A low blood level of magnesium may indicate hypomagnesemia. Because 99% of the body’s magnesium is contained in its cells, blood tests can only measure the approximately 1% of magnesium that is extra-cellular (circulating in the bloodstream). This makes it difficult to diagnose low magenesium levels.

Fortunately, magnesium levels in urine can also aid diagnosis. High levels of urinary magnesium may indicate overconsumption of supplemental magnesium, overuse of diuretics, hypercalcemia (too much calcium in the body), hypophosphatemia (too little phosphate in the body), or metabolic acidosis (high blood acid levels).

Low levels of magnesium in the urine may point to hypomagnesemia or hypocalcemia (too little magnesium or calcium in the body), an underactive parathyroid gland, or metabolic alkalosis (high blood alkaline levels).

TREATMENT. Magnesium is used to treat tachycardia (excessively rapid heartbeat) and low levels of electrolytes (chloride, potassium, and sodium). It helps manage premature labor, and can be given prophylactically to prevent seizures in toxemia of pregnancy.

In 2002, a major international study verified the effectiveness of magnesium sulfate in preventing eclampsia, a potentially fatal seizure condition in pregnant women. Not only is it effective, but at a cost of about $5 per patient, it proves less expensive as well.

Magnesium helps control seizures resulting from hypomagnesemia associated with alcoholism, Crohn’s disease, or hyperthyroidism. Magnesium injections are also used to treat acute asthma attacks.

Magnesium preparations may be given as antacids in the treatment of peptic ulcers and hyperacidity. They are also given as laxatives for the short-term relief of constipation or to empty the patient’s bowel prior to surgery or certain diagnostic procedures. Magnesium hydroxide is used to treat patients who have been poisoned by mineral acids or arsenic.

Magnesium in the form of magnesium sulfate is known as Epsom salts. It can be taken by mouth as a laxative, but is also used externally to reduce tissue swelling, inflammation, and itching from insect bites, heat rash, or other minor skin irritations. Epsom salts can be applied to the affected skin or body part in moist compresses, or dissolved in warm bath water.

Recent research indicates that magnesium deficiency may contribute to atherosclerosis (hardening of the arteries), as well as to necrotizing enterocolitis (NEC), a sometimes-deadly inflammation that destroys the bowel in premature infants. Magnesium may also be useful in treating attention-deficit hyperactivity disorder (ADHD) and migraine headaches. Alternative medicine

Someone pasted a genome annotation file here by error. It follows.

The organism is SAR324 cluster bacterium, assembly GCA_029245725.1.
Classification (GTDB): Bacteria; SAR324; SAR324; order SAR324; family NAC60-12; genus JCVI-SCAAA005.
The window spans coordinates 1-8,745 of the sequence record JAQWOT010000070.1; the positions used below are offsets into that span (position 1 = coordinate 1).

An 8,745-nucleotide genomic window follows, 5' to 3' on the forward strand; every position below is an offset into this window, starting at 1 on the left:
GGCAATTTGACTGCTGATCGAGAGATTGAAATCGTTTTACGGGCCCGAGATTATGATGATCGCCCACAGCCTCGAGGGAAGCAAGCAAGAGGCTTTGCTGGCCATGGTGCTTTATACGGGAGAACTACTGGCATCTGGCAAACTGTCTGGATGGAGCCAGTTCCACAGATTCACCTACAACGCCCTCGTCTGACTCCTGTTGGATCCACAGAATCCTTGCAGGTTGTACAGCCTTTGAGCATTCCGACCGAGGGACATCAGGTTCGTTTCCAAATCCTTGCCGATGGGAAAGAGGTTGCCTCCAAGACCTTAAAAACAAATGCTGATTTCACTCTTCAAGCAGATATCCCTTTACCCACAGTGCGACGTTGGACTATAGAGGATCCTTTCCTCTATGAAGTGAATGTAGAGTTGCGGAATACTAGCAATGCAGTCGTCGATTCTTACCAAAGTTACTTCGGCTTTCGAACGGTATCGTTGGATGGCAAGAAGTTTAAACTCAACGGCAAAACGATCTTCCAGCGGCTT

HOMEOPATHY. Phosphate of magnesia is a staple homeopathic remedy, called Magnesia phosphorica (Mag. phos.) It is recommended for symptoms that are relieved by the application of warmth and gentle pressure, such as hiccups accompanied by colic in infants, menstrual cramps that are relieved when the woman bends forward, and abdominal pain without nausea and vomiting. Patients who benefit from Mag. phos. are supposedly less irritable or angry in temperament than those who need Colocynthis or Chamomilla.

NATUROPATHY. Naturopaths emphasize the importance of proper food selection and preparation to obtain an adequate supply of nutrients in the diet. They maintain that modern methods of agriculture promote overcropping and soil depletion, which they believe reduces the amount of magnesium (and other minerals) available from food grown in that soil.

The processing and refining of wheat and rice, which discards the magnesium contained in the bran, wheat germ, or rice husks, also reduces the amount of magnesium in these foods.

For these reasons naturopaths often recommend organic produce, which they believe contains higher levels of minerals, and suggest that they not be overcooked or boiled in too much water. In addition, this water, or “pot liquor,” is often rich in magnesium that cooks out of the vegetables. It should not be discarded but saved for use in soups or stews.

Many naturopaths believe that the official government recommended daily allowance (RDA) of magnesium is too low. They think that it should be doubled to about 600 or 700 mg daily for adults. Most recommend the use of dietary supplements containing magnesium to make up the difference.

Naturopathic practitioners regard magnesium to be important in the relief or cure of the following conditions: